Chapters 1 & 2

Jonas, the eleven-year-old protagonist of the novel, explains his apprehensiveness regarding the upcoming Ceremony of Twelve, the time in his society when he will be assigned a career and begin life as an adult. Jonas’s parents reassure him that the Committee of Elders will choose a career that suits him.

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Chapters 3 & 4

Jonas’s father, a Nurturer who takes care of children, brings a struggling baby named Gabriel home. Jonas thinks about the Speakers who make announcements to the community over the loudspeakers all day, and he remembers a time when an announcement was specifically directed at him after he took an apple home to investigate it. One day, Jonas meets his friend Asher at the House of the Old so they can do their volunteer hours together, and Asher speaks with an old woman named Larissa who describes the release of one of the Old. Though she does not know what actually happens when someone is released, she assumes it is wonderful even if she does not understand why children are forbidden to attend.

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Chapters 5 & 6

In Jonas’s society, families discuss their dreams together. In the morning, Jonas tells about a dream he had and the feeling of desire that the dream elicited. Jonas’s mother identifies the dream as his first Stirring and gives Jonas a pill to quell the feelings of arousal. On the first morning of the Ceremony, Jonas, his mother, and his sister Lily discuss the milestones that children achieve each year, and later, Jonas trusts that the Committee will give him an appropriate Assignment.

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Chapters 7–9

During the Ceremony of Twelve, Jonas watches and listens as his classmates receive their Assignments, his friend Asher being assigned the position of Assistant Director of Recreation. When Jonas’s turn comes, the Chief Elder skips over him, which concerns the audience and Jonas. After the ceremony, however, the Chief Elder explains that Jonas has been selected to the special position of Receiver of Memory, a role that requires one to possess intelligence, integrity, and courage, as well as the ability to acquire wisdom. Before bed that night, Jonas looks over the single sheet of paper in his Assignment folder and learns of the exemptions and responsibilities he will have as the Receiver, which disturbs him.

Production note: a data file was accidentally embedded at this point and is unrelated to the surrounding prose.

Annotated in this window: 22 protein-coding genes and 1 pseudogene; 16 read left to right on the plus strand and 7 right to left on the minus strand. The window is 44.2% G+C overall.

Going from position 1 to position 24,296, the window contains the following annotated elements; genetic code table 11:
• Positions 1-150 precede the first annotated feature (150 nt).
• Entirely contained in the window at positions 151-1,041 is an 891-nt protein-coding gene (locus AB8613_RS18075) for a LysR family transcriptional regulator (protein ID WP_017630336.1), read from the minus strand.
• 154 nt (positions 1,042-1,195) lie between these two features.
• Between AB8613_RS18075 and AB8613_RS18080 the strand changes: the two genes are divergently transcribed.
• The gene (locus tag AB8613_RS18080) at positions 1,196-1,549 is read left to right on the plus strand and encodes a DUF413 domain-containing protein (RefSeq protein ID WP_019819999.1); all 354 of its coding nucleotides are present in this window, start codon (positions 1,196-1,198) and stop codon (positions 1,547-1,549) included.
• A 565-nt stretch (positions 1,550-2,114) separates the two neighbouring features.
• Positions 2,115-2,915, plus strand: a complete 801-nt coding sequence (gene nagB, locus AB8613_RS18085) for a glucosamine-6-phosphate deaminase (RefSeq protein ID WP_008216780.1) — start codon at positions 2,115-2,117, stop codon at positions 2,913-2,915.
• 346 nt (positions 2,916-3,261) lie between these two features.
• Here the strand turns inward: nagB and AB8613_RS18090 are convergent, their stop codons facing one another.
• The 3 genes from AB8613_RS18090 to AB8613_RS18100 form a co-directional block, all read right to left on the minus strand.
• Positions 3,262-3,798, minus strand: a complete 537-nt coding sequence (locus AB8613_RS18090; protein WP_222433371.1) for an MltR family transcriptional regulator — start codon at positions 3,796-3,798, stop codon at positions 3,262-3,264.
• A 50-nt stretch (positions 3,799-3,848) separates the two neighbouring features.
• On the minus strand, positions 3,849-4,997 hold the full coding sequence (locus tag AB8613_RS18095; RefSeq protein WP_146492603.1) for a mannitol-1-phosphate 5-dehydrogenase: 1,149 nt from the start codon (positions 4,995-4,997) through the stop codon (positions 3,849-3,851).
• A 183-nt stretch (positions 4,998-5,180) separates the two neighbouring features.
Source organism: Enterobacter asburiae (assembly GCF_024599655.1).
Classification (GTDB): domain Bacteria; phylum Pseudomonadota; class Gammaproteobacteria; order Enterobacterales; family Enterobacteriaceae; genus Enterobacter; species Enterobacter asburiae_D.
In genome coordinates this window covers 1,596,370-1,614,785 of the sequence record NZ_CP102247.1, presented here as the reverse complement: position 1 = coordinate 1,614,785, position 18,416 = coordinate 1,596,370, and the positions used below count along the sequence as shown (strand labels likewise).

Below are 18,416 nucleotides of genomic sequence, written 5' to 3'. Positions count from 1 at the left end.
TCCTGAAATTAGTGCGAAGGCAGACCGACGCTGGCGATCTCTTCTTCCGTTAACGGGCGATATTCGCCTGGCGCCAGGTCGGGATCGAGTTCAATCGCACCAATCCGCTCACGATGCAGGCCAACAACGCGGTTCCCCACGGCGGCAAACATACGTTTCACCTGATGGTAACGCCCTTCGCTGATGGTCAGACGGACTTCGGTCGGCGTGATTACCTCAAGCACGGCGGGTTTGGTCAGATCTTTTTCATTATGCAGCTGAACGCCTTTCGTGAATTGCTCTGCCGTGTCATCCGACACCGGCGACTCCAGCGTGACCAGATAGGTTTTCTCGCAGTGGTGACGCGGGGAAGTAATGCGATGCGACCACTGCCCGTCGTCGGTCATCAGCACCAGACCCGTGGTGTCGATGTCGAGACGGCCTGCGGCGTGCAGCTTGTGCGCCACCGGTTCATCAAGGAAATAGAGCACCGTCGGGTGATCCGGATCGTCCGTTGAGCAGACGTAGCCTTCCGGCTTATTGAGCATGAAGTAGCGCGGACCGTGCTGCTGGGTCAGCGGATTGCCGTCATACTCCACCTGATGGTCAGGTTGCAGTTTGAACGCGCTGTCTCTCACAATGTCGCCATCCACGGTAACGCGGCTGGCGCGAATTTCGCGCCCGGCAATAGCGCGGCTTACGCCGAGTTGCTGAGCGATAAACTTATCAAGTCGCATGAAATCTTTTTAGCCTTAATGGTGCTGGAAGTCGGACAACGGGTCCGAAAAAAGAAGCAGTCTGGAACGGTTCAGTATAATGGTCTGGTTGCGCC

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Chapters 10 & 11

On Jonas’s first day of training, he meets with the old Receiver who tells Jonas that he will transmit all of the memories of the entire world to Jonas. To help Jonas understand, he transmits the memory of snow to Jonas, the memory of sunshine, and the experience of a sunburn to help Jonas get used to the idea of pain. When Jonas leaves, he asks the Receiver what he should call him now that he is the new Receiver, and the Receiver says to call him the Giver.

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Chapters 12 & 13

After Jonas notices Fiona’s hair change, the Giver tells Jonas that he is beginning to see the color red, explaining that at one time everything in the world had color as well as shape and size. Jonas remarks that red is beautiful and wonders why his community got rid of it, and the Giver tells him that to gain control of certain things, the society had to let go of others. Jonas attempts to impart what he has learned to Asher and Lily but is not successful, and after growing more curious about his training, Jonas asks the Giver what life is like for a Receiver. The Giver tells Jonas that being the Receiver makes family life difficult, and that his whole life will be nothing more than the memories he possesses. The Giver also tells Jonas of the Receiver who was selected ten years before, and noticing that the Giver’s memories give him pain, Jonas wonders what causes it.